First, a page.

The Balanced Budget Delivers Education Tax Cuts
to Help Middle Class Families Pay for College


From the beginning, promoting expanded educational opportunity has been the centerpiece of President Clinton's budget and his middle class tax cut proposal. Promoting education is the centerpiece of this final tax cut bill:

$1,500 HOPE Scholarship to make the first two years of college universally available. The final agreement includes the President's program to advance the goal of making the 13th and 14th grades as universally available as a high school diploma is today. Students will receive a scholarship of 100% on the first $1,000 of tuition and fees and 50% on the second $1,000.

20% Tuition Tax Credit for College Juniors, Seniors, Graduate Students and working Americans pursuing lifelong learning to upgrade their skills. The 20% credit will be applied to the first $5,000 of tuition and fees through 2002, and to the first $10,000 thereafter.. The President has long understood that the economy is changing and that people must have the opportunity to enhance their skills throughout their working lives. This is why the President insisted on the 20% tuition tax credit that is in the final bill and is a major improvement over the Congressionally-passed bills.


Education and Retirement Savings Accounts. Allows penalty-free IRA withdrawals for undergraduate, post-secondary vocational, and graduate education expenses. Additionally, taxpayers are given the opportunity to deposit $500 into an education IRA. Earnings would accumulate tax-free and no taxes will be due upon withdrawal for an approved purpose.

Employer-Provided Education Benefits. Extends Section 127 of the tax code for three years, which allows workers to exclude $5,250 of employer-provided undergraduate education benefits from their taxable income.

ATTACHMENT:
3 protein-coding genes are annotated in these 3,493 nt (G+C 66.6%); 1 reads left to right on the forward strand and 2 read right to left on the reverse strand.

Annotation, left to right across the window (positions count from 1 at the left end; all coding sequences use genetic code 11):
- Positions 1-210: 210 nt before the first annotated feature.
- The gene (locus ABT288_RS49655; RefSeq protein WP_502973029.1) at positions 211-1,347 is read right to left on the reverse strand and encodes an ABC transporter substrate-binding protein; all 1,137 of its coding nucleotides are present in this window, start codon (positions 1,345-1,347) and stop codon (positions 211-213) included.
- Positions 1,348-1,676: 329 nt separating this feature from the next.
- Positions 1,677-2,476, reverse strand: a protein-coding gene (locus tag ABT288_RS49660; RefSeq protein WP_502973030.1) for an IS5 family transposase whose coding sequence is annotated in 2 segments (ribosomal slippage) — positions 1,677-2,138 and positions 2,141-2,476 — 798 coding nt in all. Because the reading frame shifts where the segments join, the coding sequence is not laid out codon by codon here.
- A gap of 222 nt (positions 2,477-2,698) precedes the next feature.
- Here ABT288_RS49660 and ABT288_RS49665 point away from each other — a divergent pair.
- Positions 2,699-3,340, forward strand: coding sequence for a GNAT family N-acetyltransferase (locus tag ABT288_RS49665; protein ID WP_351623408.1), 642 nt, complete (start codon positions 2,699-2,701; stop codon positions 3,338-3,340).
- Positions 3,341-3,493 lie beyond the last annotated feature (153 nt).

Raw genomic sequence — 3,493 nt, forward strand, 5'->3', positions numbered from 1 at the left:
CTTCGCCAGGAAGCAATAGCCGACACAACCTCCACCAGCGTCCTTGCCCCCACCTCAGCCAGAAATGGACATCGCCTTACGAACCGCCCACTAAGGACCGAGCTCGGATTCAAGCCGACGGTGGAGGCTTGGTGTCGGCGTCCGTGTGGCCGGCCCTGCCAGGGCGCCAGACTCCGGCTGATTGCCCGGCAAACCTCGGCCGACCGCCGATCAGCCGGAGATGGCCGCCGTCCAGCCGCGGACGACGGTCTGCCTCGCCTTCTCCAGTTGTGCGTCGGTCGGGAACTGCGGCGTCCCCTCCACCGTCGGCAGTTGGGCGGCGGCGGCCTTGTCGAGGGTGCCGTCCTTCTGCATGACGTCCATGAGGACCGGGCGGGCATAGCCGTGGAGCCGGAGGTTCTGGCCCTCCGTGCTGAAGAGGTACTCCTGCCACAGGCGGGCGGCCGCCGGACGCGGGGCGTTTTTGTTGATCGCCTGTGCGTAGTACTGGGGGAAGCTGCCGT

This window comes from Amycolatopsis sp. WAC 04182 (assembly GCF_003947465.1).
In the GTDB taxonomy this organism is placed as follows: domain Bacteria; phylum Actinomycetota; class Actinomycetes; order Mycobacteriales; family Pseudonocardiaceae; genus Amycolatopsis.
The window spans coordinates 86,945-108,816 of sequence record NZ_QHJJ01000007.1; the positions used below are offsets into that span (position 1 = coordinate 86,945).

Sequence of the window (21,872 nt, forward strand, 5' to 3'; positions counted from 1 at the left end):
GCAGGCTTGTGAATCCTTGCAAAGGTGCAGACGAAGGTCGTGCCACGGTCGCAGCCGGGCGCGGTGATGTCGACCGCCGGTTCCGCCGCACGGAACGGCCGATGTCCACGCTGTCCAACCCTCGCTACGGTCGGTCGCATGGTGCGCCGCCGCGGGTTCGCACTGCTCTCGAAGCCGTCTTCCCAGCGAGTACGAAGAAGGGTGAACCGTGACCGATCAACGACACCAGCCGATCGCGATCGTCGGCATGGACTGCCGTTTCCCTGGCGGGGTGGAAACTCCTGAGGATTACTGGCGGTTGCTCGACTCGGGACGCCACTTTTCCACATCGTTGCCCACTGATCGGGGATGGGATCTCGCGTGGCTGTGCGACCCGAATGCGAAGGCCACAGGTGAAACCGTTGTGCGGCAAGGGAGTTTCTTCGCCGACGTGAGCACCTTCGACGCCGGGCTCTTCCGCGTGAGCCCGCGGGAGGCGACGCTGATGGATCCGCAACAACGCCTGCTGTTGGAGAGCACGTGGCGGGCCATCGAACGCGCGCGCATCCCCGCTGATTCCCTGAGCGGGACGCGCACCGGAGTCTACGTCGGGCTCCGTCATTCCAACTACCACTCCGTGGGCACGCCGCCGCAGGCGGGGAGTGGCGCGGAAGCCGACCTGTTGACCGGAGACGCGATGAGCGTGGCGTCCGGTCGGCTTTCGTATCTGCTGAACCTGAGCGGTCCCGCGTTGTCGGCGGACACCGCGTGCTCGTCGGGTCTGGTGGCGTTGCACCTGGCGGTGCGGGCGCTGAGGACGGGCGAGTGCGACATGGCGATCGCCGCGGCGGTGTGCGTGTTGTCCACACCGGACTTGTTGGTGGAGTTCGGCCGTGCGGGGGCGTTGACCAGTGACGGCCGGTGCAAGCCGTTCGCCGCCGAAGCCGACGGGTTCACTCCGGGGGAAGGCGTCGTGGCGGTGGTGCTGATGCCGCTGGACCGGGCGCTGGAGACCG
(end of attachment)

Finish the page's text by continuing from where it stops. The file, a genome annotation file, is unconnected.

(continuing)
Student Loan Interest Deduction. Allows a deduction for up to $2,500 per year of interest on education loans for expenses of students enrolled at an institution of higher education. This deduction will be available even if the taxpayer does not itemize deductions.

Community Service Loan Forgiveness. In most circumstances, a loan that is forgiven is considered income and is therefore taxable. To encourage programs that offer loan forgiveness to borrowers who take lower-paying, community-service jobs, the agreement excludes from taxable income both loan amounts forgiven through programs run by nonprofit tax-exempt charitable or educational institutions. Currently, the exclusion generally covers only certain forgiveness arrangements between students and government entities.

Repeal Cap on Tax Exempt Bond Issuance by Colleges and Universities. Repeals the $150 million bond cap that affects private higher education institutions and certain other charitable institutions. The repeal applies to tax-exempt bonds issued by these institutions to finance new capital expenditures.

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